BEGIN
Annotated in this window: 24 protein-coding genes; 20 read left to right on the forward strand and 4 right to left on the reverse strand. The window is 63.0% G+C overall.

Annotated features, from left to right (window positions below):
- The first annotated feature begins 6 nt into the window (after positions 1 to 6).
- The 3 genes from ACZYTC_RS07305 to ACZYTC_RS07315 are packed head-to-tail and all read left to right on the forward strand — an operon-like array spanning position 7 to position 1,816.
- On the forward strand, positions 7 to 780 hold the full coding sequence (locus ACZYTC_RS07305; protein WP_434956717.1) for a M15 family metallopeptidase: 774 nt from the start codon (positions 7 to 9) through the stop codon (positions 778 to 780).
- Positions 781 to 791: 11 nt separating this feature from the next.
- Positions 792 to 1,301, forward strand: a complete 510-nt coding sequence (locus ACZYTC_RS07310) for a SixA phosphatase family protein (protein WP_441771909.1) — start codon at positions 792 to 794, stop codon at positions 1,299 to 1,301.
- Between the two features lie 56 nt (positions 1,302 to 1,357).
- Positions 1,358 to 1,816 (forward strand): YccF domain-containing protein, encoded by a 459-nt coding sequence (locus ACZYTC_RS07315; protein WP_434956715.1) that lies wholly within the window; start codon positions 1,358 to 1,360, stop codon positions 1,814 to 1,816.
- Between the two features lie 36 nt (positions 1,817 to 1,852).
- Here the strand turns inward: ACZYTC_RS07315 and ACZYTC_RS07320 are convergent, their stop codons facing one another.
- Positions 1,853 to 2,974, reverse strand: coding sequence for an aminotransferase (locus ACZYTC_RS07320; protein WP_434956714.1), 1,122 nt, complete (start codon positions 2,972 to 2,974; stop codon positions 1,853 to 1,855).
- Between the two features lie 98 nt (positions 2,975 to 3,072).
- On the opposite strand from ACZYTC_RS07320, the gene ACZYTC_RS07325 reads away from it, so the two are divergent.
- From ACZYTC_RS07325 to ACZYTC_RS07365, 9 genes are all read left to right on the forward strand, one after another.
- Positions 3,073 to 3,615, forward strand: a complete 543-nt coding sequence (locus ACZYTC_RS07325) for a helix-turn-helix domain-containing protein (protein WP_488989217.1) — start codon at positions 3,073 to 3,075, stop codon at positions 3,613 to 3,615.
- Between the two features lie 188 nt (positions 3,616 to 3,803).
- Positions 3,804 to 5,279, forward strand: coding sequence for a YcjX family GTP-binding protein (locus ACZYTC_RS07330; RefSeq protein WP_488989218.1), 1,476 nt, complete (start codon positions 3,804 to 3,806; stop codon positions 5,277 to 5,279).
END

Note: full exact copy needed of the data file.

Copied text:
Annotated in this window: 24 protein-coding genes; 20 read left to right on the forward strand and 4 right to left on the reverse strand. The window is 63.0% G+C overall.

Annotated features, from left to right (window positions below):
- The first annotated feature begins 6 nt into the window (after positions 1 to 6).
- The 3 genes from ACZYTC_RS07305 to ACZYTC_RS07315 are packed head-to-tail and all read left to right on the forward strand — an operon-like array spanning position 7 to position 1,816.
- On the forward strand, positions 7 to 780 hold the full coding sequence (locus ACZYTC_RS07305; protein WP_434956717.1) for a M15 family metallopeptidase: 774 nt from the start codon (positions 7 to 9) through the stop codon (positions 778 to 780).
- Positions 781 to 791: 11 nt separating this feature from the next.
- Positions 792 to 1,301, forward strand: a complete 510-nt coding sequence (locus ACZYTC_RS07310) for a SixA phosphatase family protein (protein WP_441771909.1) — start codon at positions 792 to 794, stop codon at positions 1,299 to 1,301.
- Between the two features lie 56 nt (positions 1,302 to 1,357).
- Positions 1,358 to 1,816 (forward strand): YccF domain-containing protein, encoded by a 459-nt coding sequence (locus ACZYTC_RS07315; protein WP_434956715.1) that lies wholly within the window; start codon positions 1,358 to 1,360, stop codon positions 1,814 to 1,816.
- Between the two features lie 36 nt (positions 1,817 to 1,852).
- Here the strand turns inward: ACZYTC_RS07315 and ACZYTC_RS07320 are convergent, their stop codons facing one another.
- Positions 1,853 to 2,974, reverse strand: coding sequence for an aminotransferase (locus ACZYTC_RS07320; protein WP_434956714.1), 1,122 nt, complete (start codon positions 2,972 to 2,974; stop codon positions 1,853 to 1,855).
- Between the two features lie 98 nt (positions 2,975 to 3,072).
- On the opposite strand from ACZYTC_RS07320, the gene ACZYTC_RS07325 reads away from it, so the two are divergent.
- From ACZYTC_RS07325 to ACZYTC_RS07365, 9 genes are all read left to right on the forward strand, one after another.
- Positions 3,073 to 3,615, forward strand: a complete 543-nt coding sequence (locus ACZYTC_RS07325) for a helix-turn-helix domain-containing protein (protein WP_488989217.1) — start codon at positions 3,073 to 3,075, stop codon at positions 3,613 to 3,615.
- Between the two features lie 188 nt (positions 3,616 to 3,803).
- Positions 3,804 to 5,279, forward strand: coding sequence for a YcjX family GTP-binding protein (locus ACZYTC_RS07330; RefSeq protein WP_488989218.1), 1,476 nt, complete (start codon positions 3,804 to 3,806; stop codon positions 5,277 to 5,279).